In the mid and late 1960s, the Easybeats were to Australia what the Beatles were to the United States and Europe. But success eluded them in the U.S., where they notched only one hit, the 1966 single “Friday on My Mind.”
All five founding members had ties to the U.K. and the Netherlands. They met in a migrant camp outside Sydney, signed with EMI , and became the most popular band in Australia, producing a dozen Top 40 singles between 1965 and 1967. The Easybeats spent those years in Great Britain, recording at the Abbey Road studios with producer Shel Talmy.
By the time the band split up in 1969, founding members Harry Vanda and George Young had become an established songwriting team. They wrote “Love Is in the Air” and “Yesterday’s Hero”, which was a hit for Bay City Rollers, and produced the first six albums for AC/DC, which featured George’s younger brothers Angus and Malcolm Young.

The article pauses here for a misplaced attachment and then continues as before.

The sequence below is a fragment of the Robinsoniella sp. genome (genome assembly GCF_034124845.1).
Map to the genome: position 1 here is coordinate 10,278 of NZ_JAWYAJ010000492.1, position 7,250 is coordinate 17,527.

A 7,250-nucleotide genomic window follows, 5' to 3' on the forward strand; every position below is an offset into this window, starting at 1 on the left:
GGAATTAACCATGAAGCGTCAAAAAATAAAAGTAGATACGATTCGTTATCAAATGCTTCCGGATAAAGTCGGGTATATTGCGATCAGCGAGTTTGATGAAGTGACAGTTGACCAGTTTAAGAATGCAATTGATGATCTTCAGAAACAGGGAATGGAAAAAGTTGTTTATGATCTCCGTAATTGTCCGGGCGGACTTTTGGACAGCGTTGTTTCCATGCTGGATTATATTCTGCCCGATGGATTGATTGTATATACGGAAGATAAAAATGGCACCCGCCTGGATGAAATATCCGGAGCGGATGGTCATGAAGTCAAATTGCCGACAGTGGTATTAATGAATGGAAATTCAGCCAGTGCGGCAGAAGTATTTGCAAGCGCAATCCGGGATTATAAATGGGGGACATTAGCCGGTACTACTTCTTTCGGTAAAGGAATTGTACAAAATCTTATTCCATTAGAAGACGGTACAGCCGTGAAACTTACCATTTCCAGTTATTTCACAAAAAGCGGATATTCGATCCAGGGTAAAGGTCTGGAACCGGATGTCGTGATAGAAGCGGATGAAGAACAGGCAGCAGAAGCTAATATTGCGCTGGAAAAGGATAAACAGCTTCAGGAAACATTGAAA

Vanda & Young helped write Meat Loaf’s “Runnin’ for the Red Light,” which was released in 1995 as the third single from the album Welcome to the Neighborhood. While the single failed to meet expectations, the parent album itself did well, hitting #17 on the Billboard 200.
Young produced AC/DC’s 2000 album Stiff Upper Lip. Vanda left his long time partnership with Albert Productions in 2005 and started Flashpoint Music as a private recording studio.
“Friday on My Mind,” performed live, 1966